Wednesday, February 24, 2016

New Age Junior Sailing



Is this the future of junior sailing?

What do you think?


9 comments:

Jay Eveleth said...

This is surely an important part of the future of junior sailing! I believe the Bic will be more popular than the Opti in time. However, it would be better if it were 40 pounds lighter. The Feva is a great boat, but would not be appropriate for small lake sailing. I note that lots of the things the kids are doing are already parts of our traditional game-based program: standing on the bow ->balloon popping, four kids on the boat -> add a hand relay, capsize during a race -> balloon on upper spar, etc. These kids also ought to try frisbee, pirates, three length circle relay, sailball, etc. The kids have added stand-up sailing and other fun tricks. Adventure sailing has many facets and some good ones are shown in the video.

Anonymous said...

Looks good to me; wish I were a bit (actually, a few decades) younger and take the Bic/Feva path.
The Laser 'path'(Opti/4.7/Radial/Full Rig)does seem boring by comparison unless you are very competitive. Most kids aren't and it seems that the sport of sailing will be well served by the Bic/Feva approach to youth sailing. And, two in a boat (Feva)will also help with the individual development of the young sailors.

Wavedancer

Tillerman said...

There was an interesting article in Scuttlebutt a couple of days ago about an initiative in Australia addressing the issue of what young girls want from sailing.

http://www.sailingscuttlebutt.com/2016/02/23/optichicks-letting-girls-be-girls/

I was sorry to hear how some boys treat girls in sailing...

However, it did not leave the girls immune from some reasonably ordinary behaviour from some of the OptiBoys – three incidents that spring immediately to mind include a young girl being hit with a chunk of ice thrown by a boy, another girl being hit in the face and stung quite badly by a jelly fish thrown in her face, and a third very young sailor having her rudder damaged by a deliberate ramming of her boat by a boy in a roughhouse game of “tip”, forcing her retirement from the racing.

“Unfortunately, these sorts of incidents have become all too common in Opti events,” noted event organiser Chris Stannage, “with girls regularly being sworn at, intimidated and, in one spectacular though unsolved mystery, hospitalised after a collision at the NSW Youth Championships.

Jay Eveleth said...

To lessen the OptiBoys type of problem, one has to take into consideration that girls seem to have a stronger interest in the social aspects of the sport of sailing than boys. Normally beginner boys give up sailing double on our single-handed boats after the first two weeks of sailing camp, but the girls often like to sail double summer after summer until they are 13 or 14. Thus the Opti is not an ideal boat for girls. The BIC may be better. We have not tried it yet. Maybe a "super BIC" would be a beneficial addition to our offering. Interestingly at 14 or more, co-ed sailing seems to become popular even in single-handed boats. Wonder why?

Rich Baumann said...

HSC will have to raise its dues and training fees a bit to keep up with these programs. Our old Sunfish fleet doesn't look so hot anymore. We may also have to move to a more exotic site.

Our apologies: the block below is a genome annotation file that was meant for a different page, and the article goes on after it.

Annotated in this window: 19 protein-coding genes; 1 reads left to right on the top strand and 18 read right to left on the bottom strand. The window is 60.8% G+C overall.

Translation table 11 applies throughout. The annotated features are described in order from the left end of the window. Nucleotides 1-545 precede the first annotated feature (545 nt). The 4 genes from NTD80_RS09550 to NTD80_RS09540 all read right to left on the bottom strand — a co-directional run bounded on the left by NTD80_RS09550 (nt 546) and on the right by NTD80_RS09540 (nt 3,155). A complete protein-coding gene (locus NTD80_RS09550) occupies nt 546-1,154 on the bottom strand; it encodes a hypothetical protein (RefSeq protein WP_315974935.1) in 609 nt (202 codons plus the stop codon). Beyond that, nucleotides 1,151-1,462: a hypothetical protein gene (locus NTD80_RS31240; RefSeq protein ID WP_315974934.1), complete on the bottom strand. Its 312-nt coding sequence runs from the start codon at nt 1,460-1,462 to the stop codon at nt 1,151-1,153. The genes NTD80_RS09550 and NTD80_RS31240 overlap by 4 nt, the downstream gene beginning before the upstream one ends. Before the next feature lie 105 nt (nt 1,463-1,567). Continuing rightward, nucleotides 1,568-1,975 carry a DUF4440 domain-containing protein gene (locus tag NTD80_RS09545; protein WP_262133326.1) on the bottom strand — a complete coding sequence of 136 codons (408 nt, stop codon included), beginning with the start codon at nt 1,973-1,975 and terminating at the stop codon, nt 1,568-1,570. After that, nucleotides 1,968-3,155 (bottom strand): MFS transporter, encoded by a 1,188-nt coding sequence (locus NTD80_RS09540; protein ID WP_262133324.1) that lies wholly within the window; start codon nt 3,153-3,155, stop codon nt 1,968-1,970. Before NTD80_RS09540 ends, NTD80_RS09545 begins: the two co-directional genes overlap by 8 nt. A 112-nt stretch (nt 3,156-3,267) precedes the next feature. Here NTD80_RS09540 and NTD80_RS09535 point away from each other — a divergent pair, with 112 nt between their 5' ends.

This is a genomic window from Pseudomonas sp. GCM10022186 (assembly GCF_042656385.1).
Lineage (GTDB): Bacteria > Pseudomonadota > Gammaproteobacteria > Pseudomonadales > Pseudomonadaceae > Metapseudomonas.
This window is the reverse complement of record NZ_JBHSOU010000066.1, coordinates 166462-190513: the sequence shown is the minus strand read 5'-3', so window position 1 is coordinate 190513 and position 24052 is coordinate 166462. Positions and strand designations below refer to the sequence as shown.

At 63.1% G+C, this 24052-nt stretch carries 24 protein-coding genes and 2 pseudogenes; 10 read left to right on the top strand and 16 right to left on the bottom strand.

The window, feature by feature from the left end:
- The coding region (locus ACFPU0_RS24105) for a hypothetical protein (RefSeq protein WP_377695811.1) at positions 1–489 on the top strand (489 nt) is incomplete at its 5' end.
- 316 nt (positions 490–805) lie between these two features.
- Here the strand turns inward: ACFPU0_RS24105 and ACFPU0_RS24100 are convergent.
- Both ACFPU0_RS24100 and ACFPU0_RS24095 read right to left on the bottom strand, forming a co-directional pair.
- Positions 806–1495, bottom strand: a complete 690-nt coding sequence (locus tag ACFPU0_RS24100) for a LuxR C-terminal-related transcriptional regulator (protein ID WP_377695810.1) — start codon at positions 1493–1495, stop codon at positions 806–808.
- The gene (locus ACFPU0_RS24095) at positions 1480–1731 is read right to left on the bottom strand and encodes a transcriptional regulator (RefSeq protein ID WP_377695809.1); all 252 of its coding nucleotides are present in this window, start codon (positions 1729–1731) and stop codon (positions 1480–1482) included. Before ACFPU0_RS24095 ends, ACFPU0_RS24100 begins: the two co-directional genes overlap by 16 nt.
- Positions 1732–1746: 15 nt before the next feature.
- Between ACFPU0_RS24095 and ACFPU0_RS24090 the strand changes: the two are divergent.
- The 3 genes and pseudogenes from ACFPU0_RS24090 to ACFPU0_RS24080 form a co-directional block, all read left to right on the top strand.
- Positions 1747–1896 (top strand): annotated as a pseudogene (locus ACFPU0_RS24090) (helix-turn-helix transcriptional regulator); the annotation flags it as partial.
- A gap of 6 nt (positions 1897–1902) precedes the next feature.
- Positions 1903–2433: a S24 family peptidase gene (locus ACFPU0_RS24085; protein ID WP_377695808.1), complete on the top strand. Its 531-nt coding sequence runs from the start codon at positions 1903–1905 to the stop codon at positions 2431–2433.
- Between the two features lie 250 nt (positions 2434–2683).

Tillerman said...

New Sunfish - $4220 - http://shopna.laserperformance.com/sunfish/
New O'Pen Bic - $3300 - http://shop.bicsport.com/p/open-bic-complete-with-4-5m2-one-design-rig

Barubi said...

Boys and girls having fun in the sun while learning new skills in a boat - it got me hooked 58 years ago. I assume today's fibreglass Bic will withstand more non-standard treatment than last century's plywood Sabot and better survive the antics in the Royal Hamilton video.
Off topic, the Scuttlebut item is set in the waters of my last comment about harbour water density and "whilst". My Sunday race briefly intersected the Optis' armada and I wondered why any youngster would want to sail a boat even more outdated than our Lasers.
MW

Alden Smith said...

I think the little Tera is a fabulous boat of kids. The fact that they get up and plane really easily makes them exciting and inviting.
Why give children a dead duck to sail like an Optimist which they out grow in 6 months when they can sail a boat like this which allows them to grow into the full range of sailing skills at an early stage.

This type of boat and the 'fun' philosophy that is around it is just what's needed to stem the tide of kids moving away from sailing.

BUT....... When the tide turns and they come back to sailing let's not as adults and parents make the scene so bloody stupidly competitive that we don't repeat as is happening now with Auckland NZs Optimist fleets a situation where every Optimist has a RIB support boat with parents yelling instruction and living vicariously through their kids - Junior sailing needs a lot less of this sort of crap. And let's not seduce them back with fun because all we really want is to force feed them the one trick pony of Olympic gold medal prospects - Having fun sailing and the confidence and self reliance that builds is reason enough.

Good luck to the RS Tera, it has huge potential - but make it fun - cause fun is good!

Tillerman said...

Sailing is about fun. For adults and kids. If you're not having fun then why are you doing it? Adults don't need to race to have fun either. Life is too short to sail in "not fun" boats.

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